Washington Redskins, Tennessee Titans matchup looms as elimination game

By The Sports Xchange
Tennessee Titans running back Derrick Henry (22) looks for running room in the second quarter against the Arizona Cardinals on December 10, 2017 at University of Phoenix Stadium in Glendale, Arizona. File photo by Art Foxall/UPI
Tennessee Titans running back Derrick Henry (22) looks for running room in the second quarter against the Arizona Cardinals on December 10, 2017 at University of Phoenix Stadium in Glendale, Arizona. File photo by Art Foxall/UPI | License Photo

In what amounts to a playoff elimination game, the Tennessee Titans host the Washington Redskins on Saturday night in a matchup of two teams on the periphery of the postseason picture.

Both teams are sitting in eighth place in their respective conferences entering Saturday night's matchup in Nashville, Tenn.


The Titans (8-6) are on a roll, ripping off three wins in a row following a pair of lopsided defeats to draw even with Baltimore and Indianapolis for the second wild card in the AFC. Tennessee, which wraps up the regular season against the Colts, does not own any of the tiebreakers and needs to win out.

"They're back in the race and so are we," said Titans head coach Mike Vrabel about the Redskins. "We're excited to be playing a meaningful game here at home."


Washington seemingly dropped out of contention in the wake of four consecutive defeats, including a 40-16 beating by the visiting New York Giants in Week 14, but rebounded with a 16-13 victory at Jacksonville last week.

The Redskins are a half-game behind sixth-place Minnesota in the NFC and tied with division rival Philadelphia, but the Eagles own the tiebreaker over them. That doesn't concern Washington's players at the moment.

"You would think we'd be out of the whole thing the way everything's been going, week in and week out," said Redskins cornerback Josh Norman. "Oh my gosh, this is like a circus. But at the same time, all that doesn't matter. We are still in this thing."

Saturday's matchup will feature near-identical game plans. While Washington has relied on the ageless Adrian Peterson to carry both the ground game and the offense, Tennessee's revival has been ignited by the late-season emergence of bruising back Derrick Henry.

The third-year running back from Alabama was wading through a nondescript season before erupting over the past two games. Henry rushed for 238 yards and four touchdowns in a 30-9 demolition of Jacksonville two weeks ago and followed that up with 170 yards and two scores in last weekend's 17-0 shutout at the New York Giants.


The 408 yards in the two wins accounted for nearly half of Henry's season total and eclipsed the franchise record for most rushing yards in a two-game span that was previously held by Hall of Famer Earl Campbell. Henry said his turnaround started following a chat with former Titans running back Eddie George.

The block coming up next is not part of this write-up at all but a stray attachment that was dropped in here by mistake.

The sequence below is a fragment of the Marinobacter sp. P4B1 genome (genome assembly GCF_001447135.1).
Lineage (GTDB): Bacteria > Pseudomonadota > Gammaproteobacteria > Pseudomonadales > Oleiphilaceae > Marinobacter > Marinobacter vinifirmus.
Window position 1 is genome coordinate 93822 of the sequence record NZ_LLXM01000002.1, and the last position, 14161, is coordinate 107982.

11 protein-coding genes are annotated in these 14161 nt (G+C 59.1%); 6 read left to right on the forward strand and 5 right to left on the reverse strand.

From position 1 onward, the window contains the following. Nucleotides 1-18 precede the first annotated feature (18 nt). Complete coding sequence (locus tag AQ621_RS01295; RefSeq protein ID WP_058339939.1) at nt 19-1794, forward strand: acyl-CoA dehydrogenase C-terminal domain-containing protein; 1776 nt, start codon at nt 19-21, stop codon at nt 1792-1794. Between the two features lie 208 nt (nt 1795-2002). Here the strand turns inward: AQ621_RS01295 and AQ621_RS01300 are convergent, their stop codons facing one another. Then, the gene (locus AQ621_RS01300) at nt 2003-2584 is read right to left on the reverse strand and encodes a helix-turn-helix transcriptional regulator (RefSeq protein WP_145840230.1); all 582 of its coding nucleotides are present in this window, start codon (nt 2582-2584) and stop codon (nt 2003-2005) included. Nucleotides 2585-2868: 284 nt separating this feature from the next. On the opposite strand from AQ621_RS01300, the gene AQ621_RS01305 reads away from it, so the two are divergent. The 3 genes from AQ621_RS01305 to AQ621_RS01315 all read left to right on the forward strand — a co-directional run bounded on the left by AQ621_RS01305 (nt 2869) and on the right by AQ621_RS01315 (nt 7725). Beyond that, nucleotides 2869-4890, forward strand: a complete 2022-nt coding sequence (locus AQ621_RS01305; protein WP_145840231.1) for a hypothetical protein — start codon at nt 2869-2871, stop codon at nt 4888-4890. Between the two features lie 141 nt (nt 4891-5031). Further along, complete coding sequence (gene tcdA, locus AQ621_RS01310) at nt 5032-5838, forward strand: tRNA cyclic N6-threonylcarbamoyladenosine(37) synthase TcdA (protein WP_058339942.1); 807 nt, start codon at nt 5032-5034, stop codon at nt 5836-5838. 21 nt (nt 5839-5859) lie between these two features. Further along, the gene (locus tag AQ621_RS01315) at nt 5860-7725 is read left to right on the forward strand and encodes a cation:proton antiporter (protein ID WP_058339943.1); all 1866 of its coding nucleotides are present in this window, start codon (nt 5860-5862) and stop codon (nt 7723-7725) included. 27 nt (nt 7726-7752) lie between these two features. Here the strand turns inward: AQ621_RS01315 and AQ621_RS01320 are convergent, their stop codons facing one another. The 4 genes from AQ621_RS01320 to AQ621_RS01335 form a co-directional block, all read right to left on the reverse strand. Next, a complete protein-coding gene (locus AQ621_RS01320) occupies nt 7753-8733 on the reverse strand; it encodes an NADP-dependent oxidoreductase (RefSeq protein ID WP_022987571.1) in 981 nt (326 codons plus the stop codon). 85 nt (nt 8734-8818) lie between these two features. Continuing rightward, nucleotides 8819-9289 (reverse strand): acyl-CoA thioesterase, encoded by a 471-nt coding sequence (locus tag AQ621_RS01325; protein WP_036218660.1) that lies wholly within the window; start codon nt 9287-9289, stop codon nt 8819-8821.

"He shot me straight, and told me I needed to finish runs, that I needed to be more physical, and make the defense pay," said Henry. "He told me I wasn't playing to my potential, and I could play better. That's the stuff I needed to hear. It gave me a different outlook moving forward."

Henry's bulldozing style has relegated quarterback Marcus Mariota to a supporting role. Mariota, who was hindered much of the season by numbness in his throwing hand as a result of an elbow injury, does not have a touchdown pass in the past two games while throwing for a combined 250 yards.

Washington has followed a similar blueprint for much of the season in relying on the 33-year-old Peterson. That formula is unlikely to change after quarterbacks Alex Smith and Colt McCoy suffered season-ending broken legs and Mark Sanchez floundered in his first start.


Josh Johnson was signed off the street earlier this month, which came one week after he was the No. 1 overall selection in the new Alliance of American Football draft. After not throwing a pass in the NFL since 2011, Johnson was 16-of-25 for 151 yards and a touchdown against the Jaguars.

Peterson rushed for 51 yards on 19 carries against Jacksonville's rugged defense to move within 77 yards of reaching 1,000 for the eighth time in his career -- and first since 2015 when he was still with the Minnesota Vikings.

"The look he has in his eyes is contagious because you see how bad he wants it," said Johnson of Peterson. "When you hand him the ball, it's very reflective in the way that he plays."

Johnson will have an easier time against a Tennessee defense that suffered a huge blow with the loss of cornerback Logan Ryan to a broken left fibula a week ago. Malcolm Butler will likely move back into the starting lineup.

"The one thing that Logan did outside of his play and coverage and blitzing, was his communication," Vrabel said. "So, we'll all have to pick up the slack. Everybody out there. That's what happens when guys go down in this league. Somebody has to go out there. Somebody has to take advantage of the opportunity and then be able to communicate, get lined up and help the guy next to you."


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